• Approximate Search: Indexes in vector databases are typically designed for fast approximate nearest neighbor (ANN) searches. This means they can quickly find the data points that are most similar to the query vector.
  • Indexing technology: For example, use techniques such as KD trees, ball trees, or product quantification to effectively organize and retrieve high-dimensional data.

Index optimization and challenges

  • Balance: When implementing indexes, a balance needs to be found between query performance and index maintenance costs.

  • Update: When the database table is updated, the index needs to be updated accordingly, which can be a time-consuming operation.

  • Space Requirements: Indexes require additional storage space.

  • Approximately

  1. Definition of ANN 💡
    • Approximate nearest neighbor search is a method of quickly finding the data points in large data sets that are most similar to a given query point.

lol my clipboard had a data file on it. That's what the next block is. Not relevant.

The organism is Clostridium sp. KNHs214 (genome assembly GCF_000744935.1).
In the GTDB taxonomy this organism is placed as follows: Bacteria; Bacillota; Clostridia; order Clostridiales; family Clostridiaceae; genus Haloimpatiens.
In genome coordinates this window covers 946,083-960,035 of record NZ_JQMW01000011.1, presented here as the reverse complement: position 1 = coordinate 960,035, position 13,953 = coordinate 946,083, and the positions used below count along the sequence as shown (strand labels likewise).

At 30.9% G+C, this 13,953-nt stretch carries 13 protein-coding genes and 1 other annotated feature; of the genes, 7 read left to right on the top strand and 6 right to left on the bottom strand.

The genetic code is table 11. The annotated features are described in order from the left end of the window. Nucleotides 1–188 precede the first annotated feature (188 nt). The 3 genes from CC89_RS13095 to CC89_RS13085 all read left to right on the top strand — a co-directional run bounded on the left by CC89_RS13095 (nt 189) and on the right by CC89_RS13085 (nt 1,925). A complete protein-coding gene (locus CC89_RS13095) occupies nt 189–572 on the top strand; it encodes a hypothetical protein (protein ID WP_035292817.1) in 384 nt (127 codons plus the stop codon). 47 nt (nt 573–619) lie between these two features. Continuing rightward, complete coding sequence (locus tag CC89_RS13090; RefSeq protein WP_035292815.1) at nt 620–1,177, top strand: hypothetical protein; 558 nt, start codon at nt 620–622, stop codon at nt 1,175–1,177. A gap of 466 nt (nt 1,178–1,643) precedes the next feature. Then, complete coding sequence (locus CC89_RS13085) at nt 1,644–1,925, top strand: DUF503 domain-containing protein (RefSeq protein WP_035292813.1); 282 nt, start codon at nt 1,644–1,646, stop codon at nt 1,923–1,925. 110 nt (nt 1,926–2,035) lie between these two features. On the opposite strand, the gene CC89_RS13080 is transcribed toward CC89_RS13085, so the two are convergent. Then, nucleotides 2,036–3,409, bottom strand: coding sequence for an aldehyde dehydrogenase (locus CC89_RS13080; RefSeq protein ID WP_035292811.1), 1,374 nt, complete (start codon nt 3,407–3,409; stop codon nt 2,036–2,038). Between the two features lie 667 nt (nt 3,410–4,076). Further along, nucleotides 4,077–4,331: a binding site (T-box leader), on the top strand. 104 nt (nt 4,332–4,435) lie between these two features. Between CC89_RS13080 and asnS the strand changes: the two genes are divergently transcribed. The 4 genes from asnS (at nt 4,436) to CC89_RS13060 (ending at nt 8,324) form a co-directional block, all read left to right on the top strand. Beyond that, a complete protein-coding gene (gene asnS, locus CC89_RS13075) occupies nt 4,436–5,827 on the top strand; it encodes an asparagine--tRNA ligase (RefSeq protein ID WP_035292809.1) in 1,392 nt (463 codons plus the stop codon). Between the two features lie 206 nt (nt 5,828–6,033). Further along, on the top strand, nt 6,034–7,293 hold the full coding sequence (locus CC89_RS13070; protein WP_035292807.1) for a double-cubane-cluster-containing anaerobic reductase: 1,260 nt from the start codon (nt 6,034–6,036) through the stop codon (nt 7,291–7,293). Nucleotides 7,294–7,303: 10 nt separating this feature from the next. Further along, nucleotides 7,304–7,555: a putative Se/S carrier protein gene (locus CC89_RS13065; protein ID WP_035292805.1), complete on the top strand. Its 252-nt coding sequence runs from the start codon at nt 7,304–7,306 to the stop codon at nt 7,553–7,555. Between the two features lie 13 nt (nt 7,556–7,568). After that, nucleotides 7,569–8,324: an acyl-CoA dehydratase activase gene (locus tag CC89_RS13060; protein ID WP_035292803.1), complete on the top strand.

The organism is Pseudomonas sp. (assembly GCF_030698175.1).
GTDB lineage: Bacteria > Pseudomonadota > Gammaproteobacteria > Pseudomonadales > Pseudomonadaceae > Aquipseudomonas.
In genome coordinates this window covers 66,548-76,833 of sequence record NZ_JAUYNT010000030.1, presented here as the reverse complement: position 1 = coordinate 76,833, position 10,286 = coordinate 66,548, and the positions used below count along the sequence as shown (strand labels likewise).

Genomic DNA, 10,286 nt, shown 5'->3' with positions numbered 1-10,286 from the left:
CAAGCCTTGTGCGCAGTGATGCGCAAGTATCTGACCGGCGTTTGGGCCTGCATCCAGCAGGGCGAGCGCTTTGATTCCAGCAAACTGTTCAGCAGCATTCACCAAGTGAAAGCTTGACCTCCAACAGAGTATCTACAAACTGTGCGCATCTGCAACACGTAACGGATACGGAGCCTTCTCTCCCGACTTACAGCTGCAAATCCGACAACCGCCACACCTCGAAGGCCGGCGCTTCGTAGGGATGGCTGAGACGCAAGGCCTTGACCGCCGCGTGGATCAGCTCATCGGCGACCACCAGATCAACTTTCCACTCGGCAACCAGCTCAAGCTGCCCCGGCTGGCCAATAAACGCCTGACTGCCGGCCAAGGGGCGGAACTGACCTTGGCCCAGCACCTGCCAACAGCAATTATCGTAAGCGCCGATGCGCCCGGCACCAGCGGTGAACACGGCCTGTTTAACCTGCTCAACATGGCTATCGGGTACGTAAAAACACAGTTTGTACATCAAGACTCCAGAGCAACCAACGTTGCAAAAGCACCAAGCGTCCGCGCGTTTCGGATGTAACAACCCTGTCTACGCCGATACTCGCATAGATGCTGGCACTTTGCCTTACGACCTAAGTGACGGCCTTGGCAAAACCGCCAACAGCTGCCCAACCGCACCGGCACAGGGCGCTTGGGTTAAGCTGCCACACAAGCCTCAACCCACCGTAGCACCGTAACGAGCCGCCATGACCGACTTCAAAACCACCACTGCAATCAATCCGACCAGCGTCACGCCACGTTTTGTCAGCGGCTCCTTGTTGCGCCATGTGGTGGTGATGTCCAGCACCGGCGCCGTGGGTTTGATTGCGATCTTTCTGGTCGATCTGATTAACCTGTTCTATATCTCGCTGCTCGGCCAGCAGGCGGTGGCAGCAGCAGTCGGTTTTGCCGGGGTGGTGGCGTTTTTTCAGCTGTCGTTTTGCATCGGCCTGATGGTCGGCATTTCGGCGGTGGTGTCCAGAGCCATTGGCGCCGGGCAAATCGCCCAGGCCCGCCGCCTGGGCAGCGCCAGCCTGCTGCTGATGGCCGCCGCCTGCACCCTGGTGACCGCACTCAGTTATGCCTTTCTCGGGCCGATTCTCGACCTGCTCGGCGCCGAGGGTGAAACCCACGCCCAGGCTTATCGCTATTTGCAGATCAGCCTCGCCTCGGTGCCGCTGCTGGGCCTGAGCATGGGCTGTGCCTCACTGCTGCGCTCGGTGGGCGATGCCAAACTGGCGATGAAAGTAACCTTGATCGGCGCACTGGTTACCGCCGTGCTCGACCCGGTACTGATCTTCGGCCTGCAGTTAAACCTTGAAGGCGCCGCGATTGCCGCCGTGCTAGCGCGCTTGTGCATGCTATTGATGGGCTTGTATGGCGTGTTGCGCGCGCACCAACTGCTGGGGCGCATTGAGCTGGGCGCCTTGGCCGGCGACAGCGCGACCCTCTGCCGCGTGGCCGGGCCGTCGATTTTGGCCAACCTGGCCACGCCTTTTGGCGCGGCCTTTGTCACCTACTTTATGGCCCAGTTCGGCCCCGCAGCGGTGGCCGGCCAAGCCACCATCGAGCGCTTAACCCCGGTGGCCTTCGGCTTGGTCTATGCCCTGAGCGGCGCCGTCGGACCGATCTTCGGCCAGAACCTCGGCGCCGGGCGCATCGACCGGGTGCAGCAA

• Unlike exact nearest neighbor search, ANN search focuses more on speed than complete accuracy.
  2. **Why is ANN important? ** 🌟
    • Exact nearest neighbor searches can be very slow and impractical when dealing with large-scale data sets.
    • ANN provides a practical solution that allows obtaining approximate results within an acceptable time.
  3. ANN Algorithm 🤖
    • There are various algorithms that can be used to implement ANN search, such as KD tree, locality sensitive hashing (LSH), product quantization, etc.
    • These algorithms each have their own characteristics in how they balance search speed and accuracy.
  4. Application in vector database 🔍
    • Vector databases utilize ANN search to efficiently handle similarity queries, especially in high-dimensional data environments.
    • This is critical for applications such as recommender systems, image retrieval and language processing.

0.6 Preliminary search algorithm

Classification of basic search algorithms

  1. Linear Search
    • Definition: Check each element in the data set one by one until the required element is found.
    • Applicable scenarios: For small or unsorted data sets.
  2. Binary search
    • Definition: In a sorted data set, reduce the search range by splitting the search interval in half.
    • Applicable scenarios: Large and sorted data sets.
  3. Depth First Search (DFS)